The First Twenty


Ma’s House clip: Microaggression

Indigenous artist Denise Silva-Dennis recounts a microaggression she faced in the art gallery scene in Southampton, New York.

AIRED: October 11, 2021 | 0:01:49

Silva-Dennis: I remember once this woman who owned an art gallery --

I believe it was on Main Street,

right in Southampton.

So we had made arrangements

that a couple of my beadwork pieces,

I think maybe two or three,

would be in a jewelry case, kind of table display.

And then the night before the opening of the show,

which I had shared the information with postcards

for the advertisement with relatives in the city

and different friends and family --

so we were all going to go to the opening,

and she said -- called and said,

"Well, I'm sorry to say, but other people have come in,

announced closer to the season,

when all these different people come out

from New York City for the summer.

I have these other people,

other artists from New York City who are coming out,

so we're going to have to bump you.

You know, you won't be in the opening.

It's not going to happen."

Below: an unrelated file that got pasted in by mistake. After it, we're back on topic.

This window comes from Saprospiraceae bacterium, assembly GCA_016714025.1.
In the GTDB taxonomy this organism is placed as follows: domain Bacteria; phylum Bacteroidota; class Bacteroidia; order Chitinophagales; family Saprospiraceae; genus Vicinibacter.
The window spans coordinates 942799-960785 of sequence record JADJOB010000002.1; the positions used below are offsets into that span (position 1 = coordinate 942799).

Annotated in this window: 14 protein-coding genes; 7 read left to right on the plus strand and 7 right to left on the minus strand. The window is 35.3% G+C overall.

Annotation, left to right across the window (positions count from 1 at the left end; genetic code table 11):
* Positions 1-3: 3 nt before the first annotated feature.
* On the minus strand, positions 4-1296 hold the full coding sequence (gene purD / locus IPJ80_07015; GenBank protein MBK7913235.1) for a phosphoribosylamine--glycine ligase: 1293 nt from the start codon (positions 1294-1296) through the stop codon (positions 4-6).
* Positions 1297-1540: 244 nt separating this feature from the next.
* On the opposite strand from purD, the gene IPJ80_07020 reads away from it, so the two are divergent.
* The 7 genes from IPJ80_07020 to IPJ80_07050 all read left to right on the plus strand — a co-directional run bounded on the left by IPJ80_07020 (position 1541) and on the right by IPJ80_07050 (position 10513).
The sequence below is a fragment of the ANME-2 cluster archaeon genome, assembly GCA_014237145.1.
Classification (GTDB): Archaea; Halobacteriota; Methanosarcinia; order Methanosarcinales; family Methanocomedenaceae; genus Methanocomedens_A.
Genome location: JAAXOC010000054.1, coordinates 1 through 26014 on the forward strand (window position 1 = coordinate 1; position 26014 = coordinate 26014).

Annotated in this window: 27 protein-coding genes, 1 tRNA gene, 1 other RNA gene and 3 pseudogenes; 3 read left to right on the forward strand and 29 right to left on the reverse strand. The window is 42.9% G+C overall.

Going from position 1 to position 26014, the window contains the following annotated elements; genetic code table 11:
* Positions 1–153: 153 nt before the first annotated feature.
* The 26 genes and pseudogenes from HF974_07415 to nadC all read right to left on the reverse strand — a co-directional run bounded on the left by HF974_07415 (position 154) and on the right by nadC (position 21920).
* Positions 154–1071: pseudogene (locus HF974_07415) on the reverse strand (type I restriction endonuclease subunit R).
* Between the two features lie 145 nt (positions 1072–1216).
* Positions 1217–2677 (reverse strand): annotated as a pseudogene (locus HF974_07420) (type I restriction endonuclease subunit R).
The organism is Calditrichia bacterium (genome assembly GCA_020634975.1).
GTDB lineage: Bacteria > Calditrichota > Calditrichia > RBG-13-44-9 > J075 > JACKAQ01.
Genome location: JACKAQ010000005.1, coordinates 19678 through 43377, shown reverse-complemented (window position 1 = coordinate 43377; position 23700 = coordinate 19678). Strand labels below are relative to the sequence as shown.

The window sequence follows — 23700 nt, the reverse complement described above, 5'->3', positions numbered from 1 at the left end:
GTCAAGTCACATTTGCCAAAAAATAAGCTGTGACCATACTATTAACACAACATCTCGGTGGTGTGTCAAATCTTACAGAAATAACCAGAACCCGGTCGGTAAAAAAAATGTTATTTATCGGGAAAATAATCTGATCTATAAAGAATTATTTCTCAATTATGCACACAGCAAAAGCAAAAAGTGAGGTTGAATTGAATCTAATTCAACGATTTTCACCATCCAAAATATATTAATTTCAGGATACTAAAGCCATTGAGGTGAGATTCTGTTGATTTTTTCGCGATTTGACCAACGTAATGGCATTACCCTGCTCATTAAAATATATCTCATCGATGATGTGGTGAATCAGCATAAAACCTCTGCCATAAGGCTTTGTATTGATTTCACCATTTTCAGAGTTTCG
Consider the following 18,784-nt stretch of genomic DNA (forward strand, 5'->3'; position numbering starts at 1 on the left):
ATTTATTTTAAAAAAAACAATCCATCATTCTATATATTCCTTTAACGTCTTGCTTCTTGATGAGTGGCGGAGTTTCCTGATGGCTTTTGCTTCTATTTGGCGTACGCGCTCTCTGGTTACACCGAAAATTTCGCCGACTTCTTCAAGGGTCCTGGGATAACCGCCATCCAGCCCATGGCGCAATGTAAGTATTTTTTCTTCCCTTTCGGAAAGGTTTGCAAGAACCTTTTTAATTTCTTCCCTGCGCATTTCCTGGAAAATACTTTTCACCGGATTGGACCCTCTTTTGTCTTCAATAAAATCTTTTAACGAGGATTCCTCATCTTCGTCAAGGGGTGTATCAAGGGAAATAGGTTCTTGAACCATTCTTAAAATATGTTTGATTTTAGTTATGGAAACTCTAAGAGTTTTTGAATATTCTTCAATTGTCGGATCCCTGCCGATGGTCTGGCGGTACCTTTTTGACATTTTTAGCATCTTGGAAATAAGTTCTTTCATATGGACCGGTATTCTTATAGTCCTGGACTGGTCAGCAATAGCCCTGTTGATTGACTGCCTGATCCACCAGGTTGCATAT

So then I said to her,

"Well, I have all these people coming in.

Are you telling me this the night before?"

When it came time for the opening,

my mother and my sister and I went to the gallery

and we showed up in our full regalia

and we shared the story of how I was just bumped

and it was just going to be here,

you know, for that one night,

and then I have to remove my things.

So all her patrons actually learned of that mistreatment,

and I actually sold a couple of pieces,

and then I had, like, a little bit of a following then.

But it's just that whole thing of getting your story out.

And you know, I've learned the term --

it's a microaggression when people do, you know,

things like that, it could be perceived that way.


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